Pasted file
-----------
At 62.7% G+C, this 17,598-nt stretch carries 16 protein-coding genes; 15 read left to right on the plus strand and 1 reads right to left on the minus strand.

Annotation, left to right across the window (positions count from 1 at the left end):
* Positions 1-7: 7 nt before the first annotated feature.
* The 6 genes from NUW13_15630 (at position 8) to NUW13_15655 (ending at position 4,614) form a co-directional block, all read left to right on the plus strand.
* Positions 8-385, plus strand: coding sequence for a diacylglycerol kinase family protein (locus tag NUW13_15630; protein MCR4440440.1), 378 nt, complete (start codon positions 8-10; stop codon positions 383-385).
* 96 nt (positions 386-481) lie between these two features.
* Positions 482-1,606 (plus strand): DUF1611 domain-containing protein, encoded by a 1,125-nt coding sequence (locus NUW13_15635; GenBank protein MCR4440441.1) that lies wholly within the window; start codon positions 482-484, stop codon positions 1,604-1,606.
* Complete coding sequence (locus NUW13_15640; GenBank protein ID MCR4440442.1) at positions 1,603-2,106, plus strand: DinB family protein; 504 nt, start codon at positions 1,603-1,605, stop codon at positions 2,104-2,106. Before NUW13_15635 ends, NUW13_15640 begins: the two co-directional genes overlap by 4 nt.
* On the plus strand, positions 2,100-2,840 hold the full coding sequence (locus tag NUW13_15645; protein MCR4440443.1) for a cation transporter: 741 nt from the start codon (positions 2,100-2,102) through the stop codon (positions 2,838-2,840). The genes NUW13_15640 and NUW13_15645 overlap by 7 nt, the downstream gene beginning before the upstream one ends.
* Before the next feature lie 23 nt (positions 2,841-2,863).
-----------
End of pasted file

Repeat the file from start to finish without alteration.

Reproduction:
At 62.7% G+C, this 17,598-nt stretch carries 16 protein-coding genes; 15 read left to right on the plus strand and 1 reads right to left on the minus strand.

Annotation, left to right across the window (positions count from 1 at the left end):
* Positions 1-7: 7 nt before the first annotated feature.
* The 6 genes from NUW13_15630 (at position 8) to NUW13_15655 (ending at position 4,614) form a co-directional block, all read left to right on the plus strand.
* Positions 8-385, plus strand: coding sequence for a diacylglycerol kinase family protein (locus tag NUW13_15630; protein MCR4440440.1), 378 nt, complete (start codon positions 8-10; stop codon positions 383-385).
* 96 nt (positions 386-481) lie between these two features.
* Positions 482-1,606 (plus strand): DUF1611 domain-containing protein, encoded by a 1,125-nt coding sequence (locus NUW13_15635; GenBank protein MCR4440441.1) that lies wholly within the window; start codon positions 482-484, stop codon positions 1,604-1,606.
* Complete coding sequence (locus NUW13_15640; GenBank protein ID MCR4440442.1) at positions 1,603-2,106, plus strand: DinB family protein; 504 nt, start codon at positions 1,603-1,605, stop codon at positions 2,104-2,106. Before NUW13_15635 ends, NUW13_15640 begins: the two co-directional genes overlap by 4 nt.
* On the plus strand, positions 2,100-2,840 hold the full coding sequence (locus tag NUW13_15645; protein MCR4440443.1) for a cation transporter: 741 nt from the start codon (positions 2,100-2,102) through the stop codon (positions 2,838-2,840). The genes NUW13_15640 and NUW13_15645 overlap by 7 nt, the downstream gene beginning before the upstream one ends.
* Before the next feature lie 23 nt (positions 2,841-2,863).